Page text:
Our research shows that nearly 70% of service managers are reporting an increase in needs – which includes emotional support – for children who are in foster care. 50% of managers have also seen deterioration in the mental health of children in care within the past 12 months.
We're also witnessing a consistent trend, particularly of children placed within the independent fostering sector, to seek fostering placements, as opposed to residential alternatives, to meet their needs.
Darren Johnson, operational director of children’s placements at Action for Children said: “Not only is there an increase in children coming into the care system, Action for Children is now having to find homes for children who have been traumatised by abuse and neglect. Many have emotional, behavioural and attachment disorders, which they will have experienced either living in residential care or have had multiple placement breakdowns.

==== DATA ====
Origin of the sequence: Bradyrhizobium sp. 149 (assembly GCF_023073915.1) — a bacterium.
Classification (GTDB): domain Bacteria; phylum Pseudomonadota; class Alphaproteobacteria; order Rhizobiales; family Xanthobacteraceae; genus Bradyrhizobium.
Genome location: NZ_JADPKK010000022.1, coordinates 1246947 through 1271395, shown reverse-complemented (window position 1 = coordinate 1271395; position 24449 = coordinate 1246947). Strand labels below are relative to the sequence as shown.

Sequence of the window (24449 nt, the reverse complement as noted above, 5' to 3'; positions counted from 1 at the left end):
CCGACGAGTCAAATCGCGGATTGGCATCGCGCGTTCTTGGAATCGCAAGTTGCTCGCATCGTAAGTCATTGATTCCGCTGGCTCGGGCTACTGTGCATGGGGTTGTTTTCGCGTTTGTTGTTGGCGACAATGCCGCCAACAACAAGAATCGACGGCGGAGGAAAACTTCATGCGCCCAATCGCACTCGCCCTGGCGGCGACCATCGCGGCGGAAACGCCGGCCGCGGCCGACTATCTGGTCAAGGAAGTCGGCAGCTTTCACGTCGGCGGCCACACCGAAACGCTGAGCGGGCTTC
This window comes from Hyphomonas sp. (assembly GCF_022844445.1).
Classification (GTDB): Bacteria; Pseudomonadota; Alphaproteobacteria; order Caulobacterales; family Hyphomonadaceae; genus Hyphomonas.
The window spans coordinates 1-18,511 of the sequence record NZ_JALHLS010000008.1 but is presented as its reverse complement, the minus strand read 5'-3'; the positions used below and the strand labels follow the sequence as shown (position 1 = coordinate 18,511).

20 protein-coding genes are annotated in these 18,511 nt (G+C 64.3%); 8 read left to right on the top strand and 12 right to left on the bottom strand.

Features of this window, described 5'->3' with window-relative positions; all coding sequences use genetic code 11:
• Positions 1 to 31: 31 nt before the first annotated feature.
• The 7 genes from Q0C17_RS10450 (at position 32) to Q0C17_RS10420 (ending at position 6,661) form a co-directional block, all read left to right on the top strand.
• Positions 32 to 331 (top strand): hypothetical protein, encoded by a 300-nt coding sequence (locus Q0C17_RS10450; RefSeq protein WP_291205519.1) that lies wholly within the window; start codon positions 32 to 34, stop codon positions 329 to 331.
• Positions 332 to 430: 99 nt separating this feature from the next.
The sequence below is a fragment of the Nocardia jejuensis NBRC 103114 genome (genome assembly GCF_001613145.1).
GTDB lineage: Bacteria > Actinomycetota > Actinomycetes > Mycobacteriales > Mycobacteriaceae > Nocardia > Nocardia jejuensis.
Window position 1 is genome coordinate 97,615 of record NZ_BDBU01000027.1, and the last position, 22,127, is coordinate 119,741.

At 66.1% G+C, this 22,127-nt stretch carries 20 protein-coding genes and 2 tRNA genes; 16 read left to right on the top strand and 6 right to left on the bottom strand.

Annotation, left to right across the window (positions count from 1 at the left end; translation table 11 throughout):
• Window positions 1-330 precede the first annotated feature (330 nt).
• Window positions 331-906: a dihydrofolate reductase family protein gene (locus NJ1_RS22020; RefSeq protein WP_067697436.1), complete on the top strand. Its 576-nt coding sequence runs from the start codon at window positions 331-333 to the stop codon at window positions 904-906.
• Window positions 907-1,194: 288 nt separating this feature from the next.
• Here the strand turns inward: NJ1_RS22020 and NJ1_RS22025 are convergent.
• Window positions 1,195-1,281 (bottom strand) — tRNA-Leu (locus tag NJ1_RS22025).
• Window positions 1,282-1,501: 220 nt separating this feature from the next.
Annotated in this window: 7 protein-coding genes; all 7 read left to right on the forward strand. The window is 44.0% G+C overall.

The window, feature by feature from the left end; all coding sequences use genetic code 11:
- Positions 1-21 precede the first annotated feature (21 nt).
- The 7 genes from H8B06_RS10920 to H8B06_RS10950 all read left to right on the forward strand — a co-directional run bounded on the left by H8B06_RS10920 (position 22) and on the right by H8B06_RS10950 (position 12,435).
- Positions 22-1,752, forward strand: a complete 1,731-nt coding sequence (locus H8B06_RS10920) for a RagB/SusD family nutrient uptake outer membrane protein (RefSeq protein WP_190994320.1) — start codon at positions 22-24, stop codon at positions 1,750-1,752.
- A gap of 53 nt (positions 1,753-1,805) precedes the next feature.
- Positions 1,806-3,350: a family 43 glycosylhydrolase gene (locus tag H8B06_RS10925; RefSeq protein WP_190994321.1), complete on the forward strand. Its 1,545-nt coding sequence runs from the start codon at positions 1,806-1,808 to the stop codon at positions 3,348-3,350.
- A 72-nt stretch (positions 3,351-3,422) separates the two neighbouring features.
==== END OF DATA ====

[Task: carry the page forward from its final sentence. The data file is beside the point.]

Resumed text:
“Foster placements are broken down into two categories; standard and therapeutic solo placements. Those children with complex needs should be found therapeutic foster placements, where foster carers have had specialised training to provide the best support available. However, some local authorities are faced with reduced budgets and financial constraints, and are having to make difficult choices leading to decisions that are often cost driven and not needs led. This can have serious implications for the child or young person during their time in the care system.
“The future for children with complex needs will worsen if the benefits of solo therapeutic foster carers are ignored in place of care that produces immediate cost benefits, but fails to give children the help they need.”
A therapeutic foster home is two to three times more expensive than a standard foster home, however a good therapeutic foster carer can have an immediate, positive and lasting impact on the child. Where children with complex needs are put into a standard foster placement, there is a significant increase in the likelihood of a placement breakdown because the carers are not equipped to cope due to lack of properly resourced support, putting an already highly vulnerable child at greater risk of multiple placement moves.